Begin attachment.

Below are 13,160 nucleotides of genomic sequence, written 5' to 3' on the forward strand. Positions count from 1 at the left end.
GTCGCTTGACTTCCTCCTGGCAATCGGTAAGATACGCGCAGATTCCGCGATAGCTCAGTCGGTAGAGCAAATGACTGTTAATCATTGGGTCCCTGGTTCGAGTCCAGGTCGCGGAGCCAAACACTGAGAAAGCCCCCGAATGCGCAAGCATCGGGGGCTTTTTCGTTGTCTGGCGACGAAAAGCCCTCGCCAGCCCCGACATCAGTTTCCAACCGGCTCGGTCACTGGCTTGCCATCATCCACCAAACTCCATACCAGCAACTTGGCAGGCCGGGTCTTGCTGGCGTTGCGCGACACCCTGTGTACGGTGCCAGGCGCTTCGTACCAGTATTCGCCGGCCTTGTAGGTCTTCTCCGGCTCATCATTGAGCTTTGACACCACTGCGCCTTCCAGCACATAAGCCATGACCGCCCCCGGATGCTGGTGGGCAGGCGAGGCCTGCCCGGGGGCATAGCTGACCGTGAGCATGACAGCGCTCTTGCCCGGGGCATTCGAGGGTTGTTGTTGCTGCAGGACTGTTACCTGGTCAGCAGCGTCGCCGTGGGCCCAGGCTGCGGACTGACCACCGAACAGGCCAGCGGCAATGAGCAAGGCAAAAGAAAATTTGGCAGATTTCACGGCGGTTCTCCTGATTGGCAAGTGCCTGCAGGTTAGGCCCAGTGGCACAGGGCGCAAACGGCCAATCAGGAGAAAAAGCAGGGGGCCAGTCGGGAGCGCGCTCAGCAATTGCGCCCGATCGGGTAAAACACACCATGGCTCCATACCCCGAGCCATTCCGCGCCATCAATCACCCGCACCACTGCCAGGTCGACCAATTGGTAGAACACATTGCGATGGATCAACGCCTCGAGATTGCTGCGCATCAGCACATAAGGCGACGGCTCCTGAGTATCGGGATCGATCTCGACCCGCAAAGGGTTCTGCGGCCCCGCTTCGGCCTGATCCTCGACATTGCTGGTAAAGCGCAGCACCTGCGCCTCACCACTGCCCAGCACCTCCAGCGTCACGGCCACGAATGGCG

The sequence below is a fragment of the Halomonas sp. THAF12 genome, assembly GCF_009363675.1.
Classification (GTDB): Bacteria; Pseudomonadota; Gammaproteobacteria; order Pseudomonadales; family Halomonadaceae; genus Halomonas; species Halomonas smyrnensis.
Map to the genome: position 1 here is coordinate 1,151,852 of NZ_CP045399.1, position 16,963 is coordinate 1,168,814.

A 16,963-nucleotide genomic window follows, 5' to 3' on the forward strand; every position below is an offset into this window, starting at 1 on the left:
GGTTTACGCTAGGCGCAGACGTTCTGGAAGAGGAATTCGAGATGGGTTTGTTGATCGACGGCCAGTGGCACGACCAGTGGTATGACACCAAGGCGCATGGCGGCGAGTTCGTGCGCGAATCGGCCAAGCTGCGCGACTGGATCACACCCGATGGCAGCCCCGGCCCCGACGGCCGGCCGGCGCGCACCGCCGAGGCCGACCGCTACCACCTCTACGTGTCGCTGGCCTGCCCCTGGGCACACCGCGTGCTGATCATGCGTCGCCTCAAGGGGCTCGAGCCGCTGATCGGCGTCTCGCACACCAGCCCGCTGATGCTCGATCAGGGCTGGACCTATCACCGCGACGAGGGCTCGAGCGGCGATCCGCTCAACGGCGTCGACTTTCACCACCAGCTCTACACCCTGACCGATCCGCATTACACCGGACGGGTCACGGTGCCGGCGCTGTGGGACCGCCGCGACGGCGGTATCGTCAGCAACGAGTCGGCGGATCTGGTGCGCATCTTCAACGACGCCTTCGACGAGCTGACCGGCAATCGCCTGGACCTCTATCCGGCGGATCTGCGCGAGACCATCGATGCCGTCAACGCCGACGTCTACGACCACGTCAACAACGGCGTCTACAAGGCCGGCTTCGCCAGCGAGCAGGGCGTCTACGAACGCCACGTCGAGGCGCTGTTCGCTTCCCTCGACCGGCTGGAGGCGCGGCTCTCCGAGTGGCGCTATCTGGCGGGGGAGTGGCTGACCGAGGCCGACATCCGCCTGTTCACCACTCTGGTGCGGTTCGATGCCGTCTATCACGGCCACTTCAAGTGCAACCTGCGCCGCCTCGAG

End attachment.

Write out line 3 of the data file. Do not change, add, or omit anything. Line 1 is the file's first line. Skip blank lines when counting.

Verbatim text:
The sequence below is a fragment of the Halomonas sp. THAF12 genome, assembly GCF_009363675.1.